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Thu, Aug 06, 2020
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Greek Blogyssey – Foreign Office Blogs

A unique insight into UK foreign policy
  1. Conflict, Poetry and Remembrance
    Conflict within and between societies is, it seems, a regrettable, tragic constant in human existence. During the twentieth century, conflict reached a previously unimaginable scale. Through two worlds, and many other murderous animosities, the idea of human civilisation flickered and paled. In the First World War, the total military war dead alone reached some nine […]
  2. 400 years since the death of Shakespeare
    It was one of those arguments you get yourself into as an undergraduate. “Imagine you wake up one morning and almost all literary culture has been destroyed; if one play alone remained, what would you want it to be?” Although I was studying classics, my answer was clear: “I would be praying for the survival […]
  3. Magna Carta tour at the British schools
    Throughout 2015, British embassies across the world celebrated the 800th anniversary of the signing of the Magna Carta at Runnymede. This is the foundation document of the rule of law in England – including the important principle that the Crown itself is subject to the law. In our Embassy at Athens, we made the Magna […]
  4. Gennadius, the Koraes Chair and the state of Modern Greek in Britain
    Last week, I had the pleasure of giving the annual lecture in memory of John Gennadius to the Association of Friends of the Gennadius Library. Gennadius was the representative of Greece to the United Kingdom for over forty years (1875-1918), a tireless advocate of Greek interests, a friend of Britain, an intellectual, man of letters, […]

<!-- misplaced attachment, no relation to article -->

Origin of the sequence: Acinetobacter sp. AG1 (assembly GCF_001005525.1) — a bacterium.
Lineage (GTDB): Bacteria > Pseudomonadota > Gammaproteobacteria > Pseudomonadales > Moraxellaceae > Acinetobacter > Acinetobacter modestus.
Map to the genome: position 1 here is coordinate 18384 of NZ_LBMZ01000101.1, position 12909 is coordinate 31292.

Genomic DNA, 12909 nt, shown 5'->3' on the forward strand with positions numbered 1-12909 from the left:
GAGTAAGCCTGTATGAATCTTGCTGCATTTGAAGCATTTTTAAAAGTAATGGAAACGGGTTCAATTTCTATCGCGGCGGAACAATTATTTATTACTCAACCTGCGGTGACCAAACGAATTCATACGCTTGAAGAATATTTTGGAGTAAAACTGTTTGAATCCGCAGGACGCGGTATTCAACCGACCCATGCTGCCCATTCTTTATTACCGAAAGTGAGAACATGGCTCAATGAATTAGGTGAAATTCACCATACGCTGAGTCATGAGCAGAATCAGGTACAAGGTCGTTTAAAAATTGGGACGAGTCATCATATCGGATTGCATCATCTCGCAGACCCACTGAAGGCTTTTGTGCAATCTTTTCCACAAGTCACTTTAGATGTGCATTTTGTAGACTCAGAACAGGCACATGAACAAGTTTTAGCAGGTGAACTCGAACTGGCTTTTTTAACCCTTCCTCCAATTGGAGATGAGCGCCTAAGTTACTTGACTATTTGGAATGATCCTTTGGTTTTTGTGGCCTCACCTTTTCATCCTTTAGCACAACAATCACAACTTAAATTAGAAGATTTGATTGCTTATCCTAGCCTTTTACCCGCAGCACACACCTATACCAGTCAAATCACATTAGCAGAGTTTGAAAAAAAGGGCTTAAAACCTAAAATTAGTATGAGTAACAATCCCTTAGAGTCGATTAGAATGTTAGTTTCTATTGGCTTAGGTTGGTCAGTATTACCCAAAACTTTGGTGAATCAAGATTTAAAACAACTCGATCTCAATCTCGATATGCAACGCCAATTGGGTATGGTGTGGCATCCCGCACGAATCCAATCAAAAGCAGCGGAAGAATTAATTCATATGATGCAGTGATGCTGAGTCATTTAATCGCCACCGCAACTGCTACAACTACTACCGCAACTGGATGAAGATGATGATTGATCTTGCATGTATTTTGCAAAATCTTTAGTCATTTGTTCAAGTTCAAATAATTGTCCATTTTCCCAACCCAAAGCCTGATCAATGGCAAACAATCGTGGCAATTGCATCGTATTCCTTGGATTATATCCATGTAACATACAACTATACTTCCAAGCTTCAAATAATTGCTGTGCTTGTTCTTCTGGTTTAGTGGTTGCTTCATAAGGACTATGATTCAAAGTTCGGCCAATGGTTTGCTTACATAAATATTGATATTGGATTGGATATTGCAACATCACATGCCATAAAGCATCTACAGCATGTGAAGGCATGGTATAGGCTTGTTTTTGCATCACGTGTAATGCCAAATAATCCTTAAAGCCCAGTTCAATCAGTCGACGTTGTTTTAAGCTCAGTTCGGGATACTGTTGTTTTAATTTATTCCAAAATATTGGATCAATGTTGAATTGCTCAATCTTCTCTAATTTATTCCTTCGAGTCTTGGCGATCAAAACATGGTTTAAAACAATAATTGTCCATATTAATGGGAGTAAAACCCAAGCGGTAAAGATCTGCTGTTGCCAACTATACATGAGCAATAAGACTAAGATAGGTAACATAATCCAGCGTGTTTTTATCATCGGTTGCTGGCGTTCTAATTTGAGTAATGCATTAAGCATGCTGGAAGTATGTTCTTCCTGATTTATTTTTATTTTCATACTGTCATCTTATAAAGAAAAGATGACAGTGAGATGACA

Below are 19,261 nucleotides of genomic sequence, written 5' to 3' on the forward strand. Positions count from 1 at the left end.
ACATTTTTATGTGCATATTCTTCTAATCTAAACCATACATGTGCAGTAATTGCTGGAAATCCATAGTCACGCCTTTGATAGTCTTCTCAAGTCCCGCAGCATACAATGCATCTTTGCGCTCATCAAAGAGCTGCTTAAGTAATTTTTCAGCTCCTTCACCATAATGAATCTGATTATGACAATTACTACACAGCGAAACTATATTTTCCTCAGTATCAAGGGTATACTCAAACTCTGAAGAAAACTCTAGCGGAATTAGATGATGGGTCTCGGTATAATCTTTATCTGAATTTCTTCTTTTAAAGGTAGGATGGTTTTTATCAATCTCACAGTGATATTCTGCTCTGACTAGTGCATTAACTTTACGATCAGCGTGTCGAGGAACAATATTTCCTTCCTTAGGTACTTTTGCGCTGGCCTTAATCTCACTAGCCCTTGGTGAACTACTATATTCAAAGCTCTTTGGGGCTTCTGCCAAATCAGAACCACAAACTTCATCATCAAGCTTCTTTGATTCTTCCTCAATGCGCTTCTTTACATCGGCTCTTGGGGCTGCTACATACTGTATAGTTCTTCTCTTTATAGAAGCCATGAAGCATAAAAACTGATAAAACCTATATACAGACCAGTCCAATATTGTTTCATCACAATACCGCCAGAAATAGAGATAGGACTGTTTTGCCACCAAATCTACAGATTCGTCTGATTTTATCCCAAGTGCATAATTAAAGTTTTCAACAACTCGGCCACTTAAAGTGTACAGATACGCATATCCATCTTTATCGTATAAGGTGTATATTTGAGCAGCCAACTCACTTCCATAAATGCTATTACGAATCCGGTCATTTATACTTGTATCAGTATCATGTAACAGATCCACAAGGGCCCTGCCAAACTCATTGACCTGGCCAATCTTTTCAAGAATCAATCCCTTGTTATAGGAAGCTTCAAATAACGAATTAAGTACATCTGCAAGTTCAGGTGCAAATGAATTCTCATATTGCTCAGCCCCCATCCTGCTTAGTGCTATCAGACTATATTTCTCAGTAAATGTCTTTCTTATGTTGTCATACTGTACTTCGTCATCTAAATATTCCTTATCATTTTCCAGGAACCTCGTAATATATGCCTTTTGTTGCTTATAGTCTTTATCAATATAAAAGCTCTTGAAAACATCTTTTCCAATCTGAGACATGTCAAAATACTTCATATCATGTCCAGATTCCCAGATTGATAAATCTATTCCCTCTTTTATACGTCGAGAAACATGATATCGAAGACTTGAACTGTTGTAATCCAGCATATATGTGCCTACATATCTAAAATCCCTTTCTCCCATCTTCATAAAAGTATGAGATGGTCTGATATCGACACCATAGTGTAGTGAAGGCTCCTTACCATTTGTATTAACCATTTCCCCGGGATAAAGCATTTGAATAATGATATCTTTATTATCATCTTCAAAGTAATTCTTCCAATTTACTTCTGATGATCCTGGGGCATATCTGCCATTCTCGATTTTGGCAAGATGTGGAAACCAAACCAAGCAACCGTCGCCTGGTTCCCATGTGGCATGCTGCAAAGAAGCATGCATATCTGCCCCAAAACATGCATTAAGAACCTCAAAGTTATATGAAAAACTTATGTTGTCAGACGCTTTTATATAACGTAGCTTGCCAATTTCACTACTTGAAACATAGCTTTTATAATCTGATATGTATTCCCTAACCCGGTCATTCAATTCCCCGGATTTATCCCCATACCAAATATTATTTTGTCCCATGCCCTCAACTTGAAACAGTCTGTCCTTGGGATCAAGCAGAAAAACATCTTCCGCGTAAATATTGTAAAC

5. In Praise of the Benaki Museum
    Queen Sophia Avenue leads from Constitution Square to Kostas Varotsos’ glass-sculpted “Runner” at the Hilton. It is a broad street, lined with trees (now being heavily pruned for the winter) and bearing, for much of the day, heavy traffic. The neighbourhood combines something of London’s North and South Kensington. Here are the neo-classical buildings of […]
  6. Tea with the UK Crete Veterans and Friends Society
    Greece is known for the warm welcome it offers its visitors, and its ancient tradition of hospitality or filoxenia. This is the spirit in which the veterans of the Battle of Crete and their families have always been received on Crete, and to the members of the Crete Veterans and Friends Society there is a corner […]
  7. From Mystras to Kardamyli: A hike in honour of Sir Patrick Leigh Fermor
    “On the map, the southern part of the Peloponnese looks like a misshapen tooth fresh torn from its gum with three peninsulas jutting southward in jagged and carious roots. The central prong is formed by the Taygetus mountains…” This morning, thanks to the Benaki Museum, I was standing in the study of the great man […]
  8. Guest blog: Four months in Athens
    I’m pleased to invite Hinesh Rajani to write a guest blog about his time in Greece. Hinesh joined the Embassy team in early February, and has spent four months on a temporary posting as First Secretary Political/Economic. His observations are below. After January’s election, a new Government promised a rather different approach to Greece’s challenges. Given […]
  9. International Holocaust Remembrance Day
    It’s my pleasure to welcome as guests to this blog, Robert W. Peck, Ambassador of Canada (the last country chairing IHRA), and Eszter Sandorfi, Ambassador of Hungary (the next chair). They both share their thoughts on what the International Holocaust Remembrance Day means for them personally.  I’m grateful to them for contributing in this way. […]
  10. Looking back at 2014
    Here, the year ended with high drama. In the last few days of December, the car ferry Norman Atlantic blazed on the Adriatic, with tragic loss of life, and the attempt to elect a new President of the Republic failed. If nothing else, 2014 will be remembered because, at its fag end, the country was […]

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